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Title: Philosophy's Reward
Subtitle: The Ecclesiastical Income of Jean Buridon
Author(s): COURTENAY, William J.
Journal: Recherches de Théologie et Philosophie Médiévales
Volume: 68    Issue: 1   Date: 2001   
Pages: 163-169
DOI: 10.2143/RTPM.68.1.859

Abstract :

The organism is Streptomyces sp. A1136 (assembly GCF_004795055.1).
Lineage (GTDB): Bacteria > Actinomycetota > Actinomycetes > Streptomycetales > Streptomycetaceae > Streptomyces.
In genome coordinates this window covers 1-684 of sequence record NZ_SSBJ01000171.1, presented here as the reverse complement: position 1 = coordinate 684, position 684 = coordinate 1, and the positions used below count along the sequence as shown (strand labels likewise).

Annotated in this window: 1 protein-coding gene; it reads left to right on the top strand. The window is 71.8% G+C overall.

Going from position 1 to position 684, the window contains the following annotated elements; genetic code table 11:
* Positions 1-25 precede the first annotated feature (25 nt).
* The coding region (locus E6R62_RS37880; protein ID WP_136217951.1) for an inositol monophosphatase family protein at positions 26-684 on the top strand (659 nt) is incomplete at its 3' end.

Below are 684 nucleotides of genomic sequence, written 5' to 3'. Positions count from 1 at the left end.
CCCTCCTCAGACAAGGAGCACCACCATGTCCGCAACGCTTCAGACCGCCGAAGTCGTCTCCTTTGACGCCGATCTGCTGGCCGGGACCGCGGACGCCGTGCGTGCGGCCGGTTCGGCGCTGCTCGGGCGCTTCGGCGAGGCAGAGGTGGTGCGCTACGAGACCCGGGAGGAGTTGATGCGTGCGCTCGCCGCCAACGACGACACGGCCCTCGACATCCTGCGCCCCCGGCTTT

Jean Buridan has sometimes been mentioned as an example of a highly successful teaching career, not simply in terms of reputation and honor but in material rewards as well1. This is all the more remarkable because his academic career was solely within the faculty of arts at Paris as a teacher of logic, natural philosophy, and ethics. Access to substantial ecclesiastical income was usually reserved for masters in the higher faculties of theology, canon law, and medicine, the latter two disciplines also allowing additional outside income through private practice. If Buridan's income in later years was as large as has been suggested, it is important testimony to the material importance of philosophy in fourteenth-century universities, at least for its most noted practitioners.

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